Some People’s Sweat Doesn’t Make Them Stink

Caucasian woman wiping sweat from forehead
Photo: John Fedele

A sweetly nerdy little video released today by the nonprofit American Chemical Society promises some “fun facts” about sweat, and the funnest of the fun is this: Some lucky people’s sweat doesn’t cause body odor. It’s likely because they have a malfunctioning version of something called a transporter protein, which, in most people, is responsible for secreting the molecules that a certain type of bacteria then consumes, a process that results in body odor. As our Gal Science puts it in the video, “No bacteria buffet, no smell.”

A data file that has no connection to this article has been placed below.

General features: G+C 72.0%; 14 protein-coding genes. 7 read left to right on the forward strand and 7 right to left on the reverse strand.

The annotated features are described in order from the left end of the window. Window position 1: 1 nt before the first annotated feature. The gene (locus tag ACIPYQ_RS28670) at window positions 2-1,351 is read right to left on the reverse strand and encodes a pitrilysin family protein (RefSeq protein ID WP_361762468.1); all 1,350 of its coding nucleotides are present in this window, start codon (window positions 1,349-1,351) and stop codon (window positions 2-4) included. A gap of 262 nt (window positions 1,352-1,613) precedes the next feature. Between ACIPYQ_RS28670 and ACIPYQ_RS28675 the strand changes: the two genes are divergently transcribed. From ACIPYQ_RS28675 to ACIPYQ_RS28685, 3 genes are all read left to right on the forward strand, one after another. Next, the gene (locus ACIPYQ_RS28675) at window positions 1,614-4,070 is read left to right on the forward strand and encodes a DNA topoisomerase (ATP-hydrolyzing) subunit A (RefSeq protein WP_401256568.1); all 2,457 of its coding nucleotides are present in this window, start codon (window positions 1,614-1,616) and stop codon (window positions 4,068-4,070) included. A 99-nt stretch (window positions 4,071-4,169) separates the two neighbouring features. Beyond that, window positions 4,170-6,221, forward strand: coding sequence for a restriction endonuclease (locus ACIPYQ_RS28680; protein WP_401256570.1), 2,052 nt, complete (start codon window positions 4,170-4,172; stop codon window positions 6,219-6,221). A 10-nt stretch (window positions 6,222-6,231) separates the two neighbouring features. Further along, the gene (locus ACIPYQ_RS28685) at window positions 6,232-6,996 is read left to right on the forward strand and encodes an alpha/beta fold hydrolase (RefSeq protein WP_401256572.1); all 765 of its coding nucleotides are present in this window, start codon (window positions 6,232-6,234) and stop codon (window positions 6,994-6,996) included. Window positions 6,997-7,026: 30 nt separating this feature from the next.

About 2 percent of Europeans and a majority of people in some East Asian countries like Japan and China have the recessive gene that results in the faulty transporter protein. A 2013 study in the U.K. suggested that most of them don’t even take advantage of their genetic good fortune; about 75 percent of people with the recessive gene use deodorant, anyway, likely because it’s an established social norm, the researchers concluded. Humanity’s weakness for blindly following social norms is what truly stinks. (Sorry.)